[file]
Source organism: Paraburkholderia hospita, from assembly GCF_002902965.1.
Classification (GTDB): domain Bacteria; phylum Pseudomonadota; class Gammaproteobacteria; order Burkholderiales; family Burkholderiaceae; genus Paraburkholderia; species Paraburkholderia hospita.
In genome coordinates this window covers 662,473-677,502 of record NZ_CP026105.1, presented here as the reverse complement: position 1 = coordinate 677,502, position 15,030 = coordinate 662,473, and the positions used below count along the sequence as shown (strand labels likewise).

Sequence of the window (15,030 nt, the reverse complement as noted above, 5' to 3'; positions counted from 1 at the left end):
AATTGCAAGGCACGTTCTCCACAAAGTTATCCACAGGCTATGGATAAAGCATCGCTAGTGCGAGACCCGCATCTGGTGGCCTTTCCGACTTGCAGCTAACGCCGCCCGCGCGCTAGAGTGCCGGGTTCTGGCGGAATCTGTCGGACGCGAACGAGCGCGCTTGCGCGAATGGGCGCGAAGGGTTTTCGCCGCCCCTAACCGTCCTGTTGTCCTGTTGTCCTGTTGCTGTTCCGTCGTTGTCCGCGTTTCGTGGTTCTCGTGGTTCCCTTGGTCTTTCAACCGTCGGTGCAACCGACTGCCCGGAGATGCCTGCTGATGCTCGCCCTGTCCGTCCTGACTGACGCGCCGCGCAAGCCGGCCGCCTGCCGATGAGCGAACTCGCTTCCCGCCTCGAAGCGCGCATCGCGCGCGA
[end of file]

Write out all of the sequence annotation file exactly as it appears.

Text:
Source organism: Paraburkholderia hospita, from assembly GCF_002902965.1.
Classification (GTDB): domain Bacteria; phylum Pseudomonadota; class Gammaproteobacteria; order Burkholderiales; family Burkholderiaceae; genus Paraburkholderia; species Paraburkholderia hospita.
In genome coordinates this window covers 662,473-677,502 of record NZ_CP026105.1, presented here as the reverse complement: position 1 = coordinate 677,502, position 15,030 = coordinate 662,473, and the positions used below count along the sequence as shown (strand labels likewise).

Sequence of the window (15,030 nt, the reverse complement as noted above, 5' to 3'; positions counted from 1 at the left end):
AATTGCAAGGCACGTTCTCCACAAAGTTATCCACAGGCTATGGATAAAGCATCGCTAGTGCGAGACCCGCATCTGGTGGCCTTTCCGACTTGCAGCTAACGCCGCCCGCGCGCTAGAGTGCCGGGTTCTGGCGGAATCTGTCGGACGCGAACGAGCGCGCTTGCGCGAATGGGCGCGAAGGGTTTTCGCCGCCCCTAACCGTCCTGTTGTCCTGTTGTCCTGTTGCTGTTCCGTCGTTGTCCGCGTTTCGTGGTTCTCGTGGTTCCCTTGGTCTTTCAACCGTCGGTGCAACCGACTGCCCGGAGATGCCTGCTGATGCTCGCCCTGTCCGTCCTGACTGACGCGCCGCGCAAGCCGGCCGCCTGCCGATGAGCGAACTCGCTTCCCGCCTCGAAGCGCGCATCGCGCGCGA